So, for the first time ever, my kids are flying by themselves. They’re 10 and 13, therefore it’s completely age appropriate. But I’m nervous. The flight from Los Angeles to Miami is 4 1/2 hours, and there are all these papers that need to be filled out when it comes to unaccompanied minors, etc … etc.
We woke at 5:30 this morning, left the house at 6. The drive from where we live to LAX is an hour, and the kids were scheduled for an 8:55 am departure. We didn’t have to stop for food or gas; didn’t park a car off site. So, it seemed fine.
Then we arrived.
The American terminal was a complete zoo. We were directed toward one line, which was occupied by, literally, hundreds upon hundreds of people. Then I told someone my kids were flying unaccompanied, and she steered us to the line for—I kid you not—unaccompanied children and folks with pets. It was long and the desk were understaffed. With about, oh, 70 minutes until takeoff, I asked a woman whether my kids would make it. “They’re flying by themselves,” I said with a parent’s (legitimate) urgency.
She said, “Wait here,” and went off to get her supervisor—Richard.
Richard was a man with a salt-and-pepper hair and red scarf. The woman (who was lovely) told him, “This man has two unaccompanied children flying, and he’s afraid they won’t make their flight …”
Richard refused to look at me. Literally, he did not gaze my way. He turned his back and began to help others.
“Richard,” the woman said again. “This man …”
Richard ignored us. Deliberately. He walked away—and I followed. “Richard,” I said. “Look, my kids have an 8:55 flight and …”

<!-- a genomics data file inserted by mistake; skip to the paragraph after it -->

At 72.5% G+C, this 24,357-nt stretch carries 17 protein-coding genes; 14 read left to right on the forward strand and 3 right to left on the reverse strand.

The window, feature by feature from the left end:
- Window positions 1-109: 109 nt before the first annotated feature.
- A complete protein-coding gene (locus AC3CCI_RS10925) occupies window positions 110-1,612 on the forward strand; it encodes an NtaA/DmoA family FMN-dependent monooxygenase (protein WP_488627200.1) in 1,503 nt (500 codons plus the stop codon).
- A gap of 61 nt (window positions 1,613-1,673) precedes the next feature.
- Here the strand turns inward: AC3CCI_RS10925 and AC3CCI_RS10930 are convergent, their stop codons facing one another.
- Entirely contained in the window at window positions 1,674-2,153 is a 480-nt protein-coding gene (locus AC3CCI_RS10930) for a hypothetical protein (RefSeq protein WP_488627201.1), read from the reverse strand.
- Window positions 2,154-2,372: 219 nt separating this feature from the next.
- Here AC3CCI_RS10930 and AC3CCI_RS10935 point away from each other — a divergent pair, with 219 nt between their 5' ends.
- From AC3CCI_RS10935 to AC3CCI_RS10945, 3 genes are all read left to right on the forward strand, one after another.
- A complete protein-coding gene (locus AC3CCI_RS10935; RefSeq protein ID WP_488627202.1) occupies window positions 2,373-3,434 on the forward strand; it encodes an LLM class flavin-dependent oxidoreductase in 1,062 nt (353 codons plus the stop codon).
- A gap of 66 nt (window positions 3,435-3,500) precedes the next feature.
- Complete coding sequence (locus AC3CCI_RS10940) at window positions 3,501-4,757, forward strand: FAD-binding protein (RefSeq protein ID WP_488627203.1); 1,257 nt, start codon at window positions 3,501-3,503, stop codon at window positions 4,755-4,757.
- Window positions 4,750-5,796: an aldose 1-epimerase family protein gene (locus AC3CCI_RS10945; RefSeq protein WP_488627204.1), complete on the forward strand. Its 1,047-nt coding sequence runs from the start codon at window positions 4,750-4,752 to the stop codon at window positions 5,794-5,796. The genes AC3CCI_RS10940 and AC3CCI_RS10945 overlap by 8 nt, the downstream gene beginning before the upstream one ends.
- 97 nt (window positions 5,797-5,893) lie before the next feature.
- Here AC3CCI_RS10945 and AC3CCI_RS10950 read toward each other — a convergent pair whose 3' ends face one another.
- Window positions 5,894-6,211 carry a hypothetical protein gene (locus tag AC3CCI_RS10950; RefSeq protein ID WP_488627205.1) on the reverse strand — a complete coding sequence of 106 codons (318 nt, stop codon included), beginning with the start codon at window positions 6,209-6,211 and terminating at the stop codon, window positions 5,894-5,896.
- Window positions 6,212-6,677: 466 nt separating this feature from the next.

“They’re gonna have to get put on a later one,” he said, still not looking at me.
“That doesn’t make any sense,” I said.
“You didn’t get here on time,” he said.
“We’ve got here two hours before takeoff,” I replied.
“If you’d been here two hours, you’d be at the gate already,” I said.
“We were put on the wrong line at first,” I said.
Still, nary a gaze my way. He’s walking away, and I’m following. My kids, nearby, are dumbfounded. “You haven’t been here two hours,” he says.
“Are you saying I’m lying?” I reply. “We were on the wrong friggin’ line!”
The airport is a madhouse. Mayhem. I feel for the employees—I truly do. And I loathe making life hard for people. Ask my wife and kids … it’s probably my No. 1 civic redundancy—don’t make another human being’s existence harder. But Richard … fucking Richard. He. Can’t. Be. A. Bigger. Dick. At. This. Moment.
But then I look back at my children, and the line is actually starting to move. I ditch Richard and join them. We reach the front, approach the agent. And we’re blessed—absolutely blessed—with this man …
He’s Kevin. He’s placed in the thankless position of checking in kids and dogs. It’s the worst gig on the worst travel day. And he’s … amazing. He checks us in quickly, then leaves this position to walk us to security. He guides us past a line, explains to the TSA checker that it’s a rush. I can’t overstate how wonderful the guy is, and if there’s justice in the world he’ll be the new Richard, and Richard will be placed in charge of pet residue.
Anyhow, we make it through security. I’m actually communicating back and forth with American via Twitter DM, and they’re terrific and reassuring. But the gate is faaaaaaar away. So me, my 13-year-old daughter and my 10-year-old son book it. I flip off my sandals and I start to gallop, barefoot, through the terminal. Emmett is in the front, showing off his seven-minute mile form. Casey trails closely—two years of water polo fitness paying off big time.
We arrive at the gate. There’s time to spare. We buy a water and some gummy bears.